What have we accomplished so far

National aid management platform— The scattered information across the systems of different government agencies on aid receipts, budgets, expenditure and impacts has been a major constraint to more effective aid in Nepal. The project has helped overcome this constraint by assisting the Government to set up an online database as a central source of information on aid- an initiative being undertaken in many developing countries in line with the Paris Declaration's call for more transparent and coordinated aid. The project has helped customise a standard software package that enabled Nepal's Aid Management Platform to be installed in the internnational Economic Cooperation Coordination Division (IECCD) of the Ministry of Finance in April 2010, and launched with development partners and pilot line ministries in 2011. The AMP platform has already had a positive impact, allowing for better reflection of aid in the national budget, and as a tool to support donor coordination. The platform will be publicly launched in 2013, in line with Government’s commitment to increased aid transparency. AMP data has also been used to produce a revamped development cooperation report in 2012.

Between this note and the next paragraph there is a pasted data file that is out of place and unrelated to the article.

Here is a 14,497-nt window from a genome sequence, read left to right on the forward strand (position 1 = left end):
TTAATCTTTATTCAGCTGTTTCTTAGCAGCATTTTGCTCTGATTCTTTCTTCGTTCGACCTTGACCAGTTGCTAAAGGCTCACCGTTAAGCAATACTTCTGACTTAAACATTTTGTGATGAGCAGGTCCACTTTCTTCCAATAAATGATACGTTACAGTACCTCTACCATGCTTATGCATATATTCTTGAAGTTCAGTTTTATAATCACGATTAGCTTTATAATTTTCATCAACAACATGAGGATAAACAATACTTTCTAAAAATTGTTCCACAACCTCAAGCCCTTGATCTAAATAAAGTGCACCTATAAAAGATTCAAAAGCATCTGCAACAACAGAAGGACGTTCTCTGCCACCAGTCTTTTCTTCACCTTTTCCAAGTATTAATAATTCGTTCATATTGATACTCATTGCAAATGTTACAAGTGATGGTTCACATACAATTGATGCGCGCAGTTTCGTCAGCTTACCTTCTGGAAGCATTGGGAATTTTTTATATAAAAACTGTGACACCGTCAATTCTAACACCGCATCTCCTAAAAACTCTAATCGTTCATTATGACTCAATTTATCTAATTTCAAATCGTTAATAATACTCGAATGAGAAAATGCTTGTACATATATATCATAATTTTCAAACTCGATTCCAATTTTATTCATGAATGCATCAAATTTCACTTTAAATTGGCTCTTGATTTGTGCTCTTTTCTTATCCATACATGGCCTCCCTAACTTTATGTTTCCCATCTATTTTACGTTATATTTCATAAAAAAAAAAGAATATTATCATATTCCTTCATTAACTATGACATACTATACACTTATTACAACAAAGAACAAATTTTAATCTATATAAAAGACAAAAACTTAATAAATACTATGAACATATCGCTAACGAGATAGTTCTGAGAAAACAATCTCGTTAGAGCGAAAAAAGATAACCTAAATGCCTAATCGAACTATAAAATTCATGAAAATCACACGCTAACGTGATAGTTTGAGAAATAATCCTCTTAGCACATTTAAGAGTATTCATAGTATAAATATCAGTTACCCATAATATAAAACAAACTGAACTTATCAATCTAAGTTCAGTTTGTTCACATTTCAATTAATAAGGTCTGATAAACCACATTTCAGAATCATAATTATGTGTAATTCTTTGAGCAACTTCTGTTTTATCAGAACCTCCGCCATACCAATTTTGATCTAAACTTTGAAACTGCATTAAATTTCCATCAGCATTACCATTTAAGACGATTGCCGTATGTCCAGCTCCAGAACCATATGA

Skills for aid management- Self assessments in 2010 identified the capacity development needs of four of the main ministries (finance, health, education and local development) plus the National Planning Commission that are responsible for managing much of Nepal's foreign aid. These assessments provided the basis for a project supported programme to build the aid management and coordination capacities of over 147 officials from these ministries, on issues such as results-based management, sector-wide approaches (SWAps), negotiation skills, aid effectiveness, and meeting management. In order to address the relatively low level of understanding of aid effectiveness principles at local level, the project will also provide introductory training to local Government officials in 2012.

Coordination mechanism- The project has supported the revamping of the Nepal Portfolio Performance Review (NPPR) mechanism- a forum for discussions between government and donors. The revised NPPR format has been launched in December 2011. It will now allow all donors to participate in the review process that will include new components on mutual accountability and aid effectiveness alongside the existing components on government management systems.